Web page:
Growing seasons and rain have a major impact on the movement of the CMSE and its ability to engage key groups. The relational, geographical and temporal perspectives are important in historical analysis and in developing a predictive or pattern-of-life element.
There is a secondary benefit to creating networks with the partner-nation government: Those networks may occur in the same geographic area that VEO networks use for the sustainment of their operations.
These lower-level networks, if one were to imagine them in a terrorist organization, would be the nexus between drug traffickers, weapons traffickers, corrupt officials, illicit-business operators, criminal groups and bandits. Some of those groups or individuals may not even be aware that they could be dealing with a VEO. These groups or individuals are the necessary connection between the dark, illicit terrorist network and the licit environment.
The CMSE, through continuous contact with the civil population and persistent presence in key areas, gains an understanding of the security environment in the local area.
It will learn if the state’s taxation is not transparent, which companies are legitimate and which corrupt, which tribes are in the area, when the growing and rainy seasons are, and whether there is friction between herders and irrigation farmers. They will also determine through contact with the local population and the local security services which groups are alienated from the local and national government.
The 95th CA Brigade’s CA teams conduct a diverse set of activities, promoting development and goodwill through the building of infrastructure, training in job skills and the provision of medical, dental and veterinary care in areas where existing government structures are unable or unwilling to provide those services.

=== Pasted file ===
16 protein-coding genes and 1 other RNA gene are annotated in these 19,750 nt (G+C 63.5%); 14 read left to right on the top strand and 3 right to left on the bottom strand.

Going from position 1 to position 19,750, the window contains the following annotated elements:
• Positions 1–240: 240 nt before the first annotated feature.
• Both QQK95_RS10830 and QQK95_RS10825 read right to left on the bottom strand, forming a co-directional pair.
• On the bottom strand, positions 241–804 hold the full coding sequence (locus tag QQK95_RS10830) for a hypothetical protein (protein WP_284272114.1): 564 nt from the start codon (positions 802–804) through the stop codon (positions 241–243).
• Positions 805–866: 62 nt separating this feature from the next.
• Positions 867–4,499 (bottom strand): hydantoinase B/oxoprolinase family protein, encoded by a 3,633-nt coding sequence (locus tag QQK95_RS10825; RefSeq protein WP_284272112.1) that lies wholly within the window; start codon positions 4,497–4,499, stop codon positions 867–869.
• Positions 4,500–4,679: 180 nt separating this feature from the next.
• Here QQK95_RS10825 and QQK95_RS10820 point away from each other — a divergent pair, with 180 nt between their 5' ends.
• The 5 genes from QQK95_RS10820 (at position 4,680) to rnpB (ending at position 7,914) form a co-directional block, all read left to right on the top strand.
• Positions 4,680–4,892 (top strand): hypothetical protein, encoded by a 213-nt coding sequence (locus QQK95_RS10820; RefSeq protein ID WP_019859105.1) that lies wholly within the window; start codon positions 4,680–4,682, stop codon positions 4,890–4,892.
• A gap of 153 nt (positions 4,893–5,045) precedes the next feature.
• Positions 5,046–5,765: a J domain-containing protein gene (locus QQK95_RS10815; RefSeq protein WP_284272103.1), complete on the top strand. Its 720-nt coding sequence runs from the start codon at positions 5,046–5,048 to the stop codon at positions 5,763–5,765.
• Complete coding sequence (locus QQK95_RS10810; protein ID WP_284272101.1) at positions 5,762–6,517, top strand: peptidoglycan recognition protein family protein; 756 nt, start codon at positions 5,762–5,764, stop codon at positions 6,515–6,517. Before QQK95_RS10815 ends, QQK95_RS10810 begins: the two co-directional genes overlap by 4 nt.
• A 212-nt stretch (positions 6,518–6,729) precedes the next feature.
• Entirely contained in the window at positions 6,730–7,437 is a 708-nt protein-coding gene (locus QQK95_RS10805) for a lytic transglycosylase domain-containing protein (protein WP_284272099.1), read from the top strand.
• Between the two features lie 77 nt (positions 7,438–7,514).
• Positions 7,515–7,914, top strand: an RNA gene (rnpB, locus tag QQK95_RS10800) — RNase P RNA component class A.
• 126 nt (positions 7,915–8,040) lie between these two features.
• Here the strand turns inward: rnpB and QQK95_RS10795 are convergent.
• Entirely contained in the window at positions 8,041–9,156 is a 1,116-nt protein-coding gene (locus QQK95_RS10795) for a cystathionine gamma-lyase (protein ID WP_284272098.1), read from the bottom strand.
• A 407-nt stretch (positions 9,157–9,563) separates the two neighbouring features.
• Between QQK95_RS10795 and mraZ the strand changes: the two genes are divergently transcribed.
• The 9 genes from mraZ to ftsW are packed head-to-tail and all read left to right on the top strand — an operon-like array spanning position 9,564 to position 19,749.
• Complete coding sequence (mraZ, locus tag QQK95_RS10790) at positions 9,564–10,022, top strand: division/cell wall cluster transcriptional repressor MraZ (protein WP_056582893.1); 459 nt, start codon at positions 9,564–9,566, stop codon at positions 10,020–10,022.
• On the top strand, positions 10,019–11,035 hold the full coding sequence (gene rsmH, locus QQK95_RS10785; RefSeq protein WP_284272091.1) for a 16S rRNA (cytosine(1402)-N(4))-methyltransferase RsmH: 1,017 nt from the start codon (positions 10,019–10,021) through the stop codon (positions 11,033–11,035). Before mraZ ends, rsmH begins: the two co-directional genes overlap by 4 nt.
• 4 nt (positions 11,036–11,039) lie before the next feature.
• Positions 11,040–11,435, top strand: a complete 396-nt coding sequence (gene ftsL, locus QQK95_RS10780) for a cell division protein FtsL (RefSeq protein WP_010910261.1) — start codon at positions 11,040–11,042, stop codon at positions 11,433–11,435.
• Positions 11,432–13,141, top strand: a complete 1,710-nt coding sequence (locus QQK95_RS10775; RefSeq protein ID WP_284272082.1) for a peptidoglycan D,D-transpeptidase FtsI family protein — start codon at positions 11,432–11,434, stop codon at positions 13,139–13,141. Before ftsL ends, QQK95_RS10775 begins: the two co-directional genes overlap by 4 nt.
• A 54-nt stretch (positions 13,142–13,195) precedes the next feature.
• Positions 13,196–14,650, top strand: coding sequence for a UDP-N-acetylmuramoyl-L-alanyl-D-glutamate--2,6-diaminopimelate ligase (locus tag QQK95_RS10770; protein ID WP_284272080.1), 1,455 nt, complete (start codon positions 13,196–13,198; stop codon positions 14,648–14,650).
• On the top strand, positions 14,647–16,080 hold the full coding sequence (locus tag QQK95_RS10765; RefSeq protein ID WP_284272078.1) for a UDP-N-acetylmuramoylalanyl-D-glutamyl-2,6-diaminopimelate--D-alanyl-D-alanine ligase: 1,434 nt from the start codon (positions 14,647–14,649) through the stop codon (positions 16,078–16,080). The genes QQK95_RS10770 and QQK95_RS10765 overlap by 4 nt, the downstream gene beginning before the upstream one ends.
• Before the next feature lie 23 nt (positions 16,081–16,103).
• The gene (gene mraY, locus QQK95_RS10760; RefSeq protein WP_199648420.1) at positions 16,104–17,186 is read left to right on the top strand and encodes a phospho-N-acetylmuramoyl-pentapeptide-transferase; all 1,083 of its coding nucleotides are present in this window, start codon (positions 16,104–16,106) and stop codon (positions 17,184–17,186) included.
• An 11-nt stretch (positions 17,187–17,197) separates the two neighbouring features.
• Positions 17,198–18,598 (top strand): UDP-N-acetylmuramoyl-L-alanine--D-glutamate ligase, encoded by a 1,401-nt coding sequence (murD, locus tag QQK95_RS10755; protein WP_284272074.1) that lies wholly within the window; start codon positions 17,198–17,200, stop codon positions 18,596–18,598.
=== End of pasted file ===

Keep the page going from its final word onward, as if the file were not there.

As with security-force assistance, the focus of special-operations CA teams is on long-term capacity-building within local and national structures. Ayman al-Zawahiri announced a “blessed union” between the groups, declaring France an enemy and indicating that they would fight against French and American interests.
In Januarythe group announced that it had changed its name to reflect its alliance with al-Qaeda, from which it receives material and financial support. Brinton Milward and Jorg Raab offer a short description of a cocaine network. Even though decentralized, the traffickers began to be the target of much greater control efforts by the U. That encouraged them to substitute technology for structure and buy more sophisticated communications equipment, which allowed the separate parts of the network to coordinate their activities much better without being in close proximity to one another.
That allowed various groups to come together quickly, make a shipment happen and then disperse. The Internet, worldwide fund transfers, data transmissions, cheap encrypted cell phones and television can all be used to create a terrorist community without propinquity or proximity. In addition to physical space and technology, finances are clearly a resource that dark networks must have to continue to operate.
Linkages between the nodes in a network are facilitated by trust between the actors, based on reciprocity and the ability to reward cooperation by transferring resources to the complying party. In the attempt to pull vulnerable populations away from the central government, AQIM will provide medicines, food and money to key populations they are trying to influence.
A local Malian website, maliweb. Local people no longer see AQIM as evil because it has provided services that the state does not. Imagine a village where there is no infirmary and AQIM brings drugs: People would see AQIM militants as generous, peaceful and religious.